Matt. xxvi. 44. Go yet farther, Christian! and, after thou hast seen all the sufferings, which Jesus Christ endured in going from the garden to the cross; ascend Calvary with him stop on the summit of the hill, and on that theatre behold the most astonishing of all the works of Almighty God. See this Jesus, the brightness of the Father's glory, and the express image of his person,' Heb. i. 3, see him stripped, fastened to an accursed tree, confounded with two thieves, nailed to the wood, surrounded with executioners and tormentors, having lost, during this dreadful period, that sight of the comfortable presence of his Father, which constituted all his joy, and being driven to exclaim, My God! My God! why hast thou forsaken me? Matt. xxvii. 40. But behold him, amidst all these painful sufferings, firmly supporting his patience by his love, resolutely enduring all these punishments from those motives of benevolence, which first engaged him to submit to them, ever occupied with the prospect of saving those poor mortals, for whose sake he descended into this world, fixing his eyes on that world of believers, which his cross would subdue to his government, according to his own saying,I, if I be lifted up from the earth, will draw all men unto me,' John xii. 32. Can we help feeling the force of that motive, which the Scripture proposes in so many places, and so very emphatically in these words, 'The love of Christ constraineth us,' 2 Cor. v. 14, that is to say, en-us, because he loves us; and who refuses to gages and attaches us closely to him? The love of Christ constraineth us because we thus judge, that if one died for all, then were all dead, and that he died for all, that they which live should not henceforth live unto themselves, but unto him which died for them, and rose again.' Yea 'the love of Christ forceth us,' when we think what he has done for us. III. My third article, which should treat of the inclination of a Christian, is naturally contained in the second, that is, in that which treats of his engagements. To devote ourselves to a master, who has carried his love to us so far; to devote ourselves to him by fear and force; to submit to his laws, because he has the power of precipitating those into hell, who have the audacity to break them; to obey him on this principle only, this is a disposition of mind as detestable as disobedience itself, as hateful as open rebellion. The same arguments which prove that a Christian is not his own by engagement, prove that he is not his own by inclination. When, therefore, we shall have proved that this state is his felicity also, we shall have finished the plan of this discourse.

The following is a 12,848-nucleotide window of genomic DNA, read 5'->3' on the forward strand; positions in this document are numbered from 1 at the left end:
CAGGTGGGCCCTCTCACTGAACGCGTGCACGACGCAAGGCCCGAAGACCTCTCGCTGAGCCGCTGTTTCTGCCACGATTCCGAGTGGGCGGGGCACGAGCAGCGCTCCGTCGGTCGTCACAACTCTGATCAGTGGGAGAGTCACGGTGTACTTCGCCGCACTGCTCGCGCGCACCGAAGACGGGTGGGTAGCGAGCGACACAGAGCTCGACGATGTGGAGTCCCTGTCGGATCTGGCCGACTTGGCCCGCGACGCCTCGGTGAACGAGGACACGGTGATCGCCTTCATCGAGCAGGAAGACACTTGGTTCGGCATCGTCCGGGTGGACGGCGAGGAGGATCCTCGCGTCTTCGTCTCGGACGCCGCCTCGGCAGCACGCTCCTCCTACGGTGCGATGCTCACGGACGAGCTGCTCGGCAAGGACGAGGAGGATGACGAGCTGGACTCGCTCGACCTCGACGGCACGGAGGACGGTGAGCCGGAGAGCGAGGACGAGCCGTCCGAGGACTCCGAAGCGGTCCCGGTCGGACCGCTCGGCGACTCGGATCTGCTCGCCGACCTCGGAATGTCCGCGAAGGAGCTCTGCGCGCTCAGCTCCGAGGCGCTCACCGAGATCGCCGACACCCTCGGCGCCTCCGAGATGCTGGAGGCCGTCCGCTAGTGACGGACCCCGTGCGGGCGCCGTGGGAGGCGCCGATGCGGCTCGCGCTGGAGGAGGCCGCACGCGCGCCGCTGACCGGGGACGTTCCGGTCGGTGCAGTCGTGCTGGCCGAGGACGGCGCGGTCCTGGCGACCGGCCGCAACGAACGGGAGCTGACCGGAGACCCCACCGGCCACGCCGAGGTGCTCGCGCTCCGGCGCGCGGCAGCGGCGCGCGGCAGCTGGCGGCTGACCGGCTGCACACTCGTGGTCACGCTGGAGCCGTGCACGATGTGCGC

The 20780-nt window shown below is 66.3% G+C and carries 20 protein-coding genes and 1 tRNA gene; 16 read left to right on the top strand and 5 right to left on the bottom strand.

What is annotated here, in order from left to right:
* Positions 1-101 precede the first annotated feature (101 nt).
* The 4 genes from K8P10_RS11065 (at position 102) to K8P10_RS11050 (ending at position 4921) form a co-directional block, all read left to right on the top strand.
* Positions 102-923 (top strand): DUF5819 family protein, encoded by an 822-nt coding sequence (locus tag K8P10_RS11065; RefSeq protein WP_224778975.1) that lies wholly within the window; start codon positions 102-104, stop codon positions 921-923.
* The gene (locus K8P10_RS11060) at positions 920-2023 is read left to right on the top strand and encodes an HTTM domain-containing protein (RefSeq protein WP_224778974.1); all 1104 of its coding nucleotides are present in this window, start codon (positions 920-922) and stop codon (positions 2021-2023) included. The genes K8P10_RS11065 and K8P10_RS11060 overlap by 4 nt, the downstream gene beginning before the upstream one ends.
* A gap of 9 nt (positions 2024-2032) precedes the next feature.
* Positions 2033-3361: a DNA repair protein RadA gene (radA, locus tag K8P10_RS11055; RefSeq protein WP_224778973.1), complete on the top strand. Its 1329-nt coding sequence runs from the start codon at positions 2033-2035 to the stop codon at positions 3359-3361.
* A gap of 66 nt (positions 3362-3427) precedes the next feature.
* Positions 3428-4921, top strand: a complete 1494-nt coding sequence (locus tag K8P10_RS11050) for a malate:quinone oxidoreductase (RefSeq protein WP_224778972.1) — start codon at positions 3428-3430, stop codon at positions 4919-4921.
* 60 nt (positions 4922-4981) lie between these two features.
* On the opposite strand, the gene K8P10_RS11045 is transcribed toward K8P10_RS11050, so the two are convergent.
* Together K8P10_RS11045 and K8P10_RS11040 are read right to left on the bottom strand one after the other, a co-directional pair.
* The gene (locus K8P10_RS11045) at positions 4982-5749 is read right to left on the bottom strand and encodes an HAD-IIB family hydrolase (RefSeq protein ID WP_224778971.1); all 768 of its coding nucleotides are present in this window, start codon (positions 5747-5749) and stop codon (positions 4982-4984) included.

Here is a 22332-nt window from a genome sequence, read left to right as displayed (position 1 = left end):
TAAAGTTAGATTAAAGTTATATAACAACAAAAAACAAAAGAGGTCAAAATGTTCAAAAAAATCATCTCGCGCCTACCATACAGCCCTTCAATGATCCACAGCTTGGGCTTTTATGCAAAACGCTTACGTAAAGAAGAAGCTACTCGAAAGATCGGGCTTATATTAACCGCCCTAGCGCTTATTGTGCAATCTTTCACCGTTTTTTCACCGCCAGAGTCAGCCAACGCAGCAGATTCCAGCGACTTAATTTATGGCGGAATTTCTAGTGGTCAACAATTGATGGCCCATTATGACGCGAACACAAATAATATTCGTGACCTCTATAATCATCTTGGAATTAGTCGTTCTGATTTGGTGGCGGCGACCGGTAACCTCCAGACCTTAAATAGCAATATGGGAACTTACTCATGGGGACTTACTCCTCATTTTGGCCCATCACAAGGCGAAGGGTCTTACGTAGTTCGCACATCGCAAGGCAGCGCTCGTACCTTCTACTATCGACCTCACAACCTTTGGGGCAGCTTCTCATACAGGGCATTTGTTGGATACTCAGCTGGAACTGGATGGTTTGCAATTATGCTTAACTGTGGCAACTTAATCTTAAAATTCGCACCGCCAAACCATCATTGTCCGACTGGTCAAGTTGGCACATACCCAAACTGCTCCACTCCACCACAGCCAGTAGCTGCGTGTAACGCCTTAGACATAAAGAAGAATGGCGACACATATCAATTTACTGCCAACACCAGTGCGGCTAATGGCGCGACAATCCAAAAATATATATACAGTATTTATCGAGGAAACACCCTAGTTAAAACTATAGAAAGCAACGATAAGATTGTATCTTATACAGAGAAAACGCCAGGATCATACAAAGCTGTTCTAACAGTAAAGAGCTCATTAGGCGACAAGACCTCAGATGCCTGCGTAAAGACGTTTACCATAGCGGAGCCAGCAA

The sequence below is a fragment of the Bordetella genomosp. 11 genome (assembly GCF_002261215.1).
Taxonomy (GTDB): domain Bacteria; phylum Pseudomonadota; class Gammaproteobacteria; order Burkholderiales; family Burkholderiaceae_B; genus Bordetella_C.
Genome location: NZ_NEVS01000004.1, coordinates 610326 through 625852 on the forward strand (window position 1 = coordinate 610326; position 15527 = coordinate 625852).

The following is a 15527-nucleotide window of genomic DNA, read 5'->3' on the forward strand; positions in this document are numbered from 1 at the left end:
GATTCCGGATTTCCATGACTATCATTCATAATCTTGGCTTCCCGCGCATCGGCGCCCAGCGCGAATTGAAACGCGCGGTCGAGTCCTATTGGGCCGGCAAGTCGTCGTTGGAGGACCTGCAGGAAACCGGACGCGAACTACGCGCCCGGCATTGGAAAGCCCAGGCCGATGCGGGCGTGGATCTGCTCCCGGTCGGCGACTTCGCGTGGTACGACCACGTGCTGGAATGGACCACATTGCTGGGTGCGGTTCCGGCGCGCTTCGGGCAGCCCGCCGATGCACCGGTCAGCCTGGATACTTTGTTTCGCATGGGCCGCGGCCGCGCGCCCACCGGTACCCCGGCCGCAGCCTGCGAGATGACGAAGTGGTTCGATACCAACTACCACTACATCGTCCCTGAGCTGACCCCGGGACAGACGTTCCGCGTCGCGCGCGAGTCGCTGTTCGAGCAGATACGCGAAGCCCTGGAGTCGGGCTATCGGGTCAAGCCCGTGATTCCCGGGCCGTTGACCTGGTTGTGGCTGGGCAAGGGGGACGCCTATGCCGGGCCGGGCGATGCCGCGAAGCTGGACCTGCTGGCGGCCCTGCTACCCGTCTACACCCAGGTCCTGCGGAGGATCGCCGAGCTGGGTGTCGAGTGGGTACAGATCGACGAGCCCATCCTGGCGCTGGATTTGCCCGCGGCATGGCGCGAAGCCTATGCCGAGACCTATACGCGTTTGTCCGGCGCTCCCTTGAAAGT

IV. Can it be difficult to persuade you on this article? Stretch your imaginations. Find, if you can, any circumstance in life, in which it would be happier to reject Christianity than to submit to it.